The emergence into pop culture of quaint and simple Ozarks Mountaineers—through the writings of Vance Randolph, Wayman Hogue, Charles Morrow Wilson, and others—was a comfort and fascination to many Americans in the early twentieth century. Disillusioned with the modernity they felt had contributed to the Great Depression, middle-class Americans admired the Ozarkers’ apparently simple way of life, which they saw as an alternative to an increasingly urban and industrial America.
Catherine S. Barker’s 1941 book Yesterday Today: Life in the Ozarks sought to illuminate another side of these “remnants of eighteenth-century life and culture”: poverty and despair. Drawing on her encounters and experiences as a federal social worker in the backwoods of the Ozarks in the 1930s, Barker described the mountaineers as “lovable and pathetic and needy and self-satisfied and valiant,” declaring that the virtuous and independent people of the hills deserved a better way and a more abundant life. Barker was also convinced that there were just as many contemptible facets of life in the Ozarks that needed to be replaced as there were virtues that needed to be preserved.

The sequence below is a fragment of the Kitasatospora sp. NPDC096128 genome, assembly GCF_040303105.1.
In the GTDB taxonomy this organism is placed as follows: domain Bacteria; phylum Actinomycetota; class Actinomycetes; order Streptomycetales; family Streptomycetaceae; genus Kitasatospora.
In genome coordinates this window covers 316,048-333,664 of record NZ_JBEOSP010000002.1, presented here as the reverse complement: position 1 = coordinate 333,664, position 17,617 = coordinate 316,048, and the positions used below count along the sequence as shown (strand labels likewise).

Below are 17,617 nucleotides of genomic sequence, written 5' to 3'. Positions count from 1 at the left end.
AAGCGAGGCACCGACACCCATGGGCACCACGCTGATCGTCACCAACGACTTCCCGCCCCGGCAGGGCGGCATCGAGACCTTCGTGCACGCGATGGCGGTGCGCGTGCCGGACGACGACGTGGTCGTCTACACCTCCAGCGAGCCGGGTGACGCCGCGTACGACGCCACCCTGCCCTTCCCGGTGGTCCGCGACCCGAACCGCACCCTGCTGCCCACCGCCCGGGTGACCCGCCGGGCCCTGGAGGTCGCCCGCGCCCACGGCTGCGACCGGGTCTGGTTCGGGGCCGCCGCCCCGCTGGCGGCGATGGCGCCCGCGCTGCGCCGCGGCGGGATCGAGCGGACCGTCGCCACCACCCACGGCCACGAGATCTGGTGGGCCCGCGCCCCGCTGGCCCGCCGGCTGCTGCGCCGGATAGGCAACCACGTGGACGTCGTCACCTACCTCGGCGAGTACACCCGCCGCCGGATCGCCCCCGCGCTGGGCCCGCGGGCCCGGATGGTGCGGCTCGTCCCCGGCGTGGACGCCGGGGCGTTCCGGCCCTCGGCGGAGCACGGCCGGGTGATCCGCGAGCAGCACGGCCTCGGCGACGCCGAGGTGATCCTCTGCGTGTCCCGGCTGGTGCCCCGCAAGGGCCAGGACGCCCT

This reprinting of Yesterday Today—edited and introduced by historian J. Blake Perkins—situates this account among the Great Depression-era chronicles of the Ozarks.
Catherine S. Barker
Edited by J. Blake Perkins
268 pages, 6 × 8, 82 images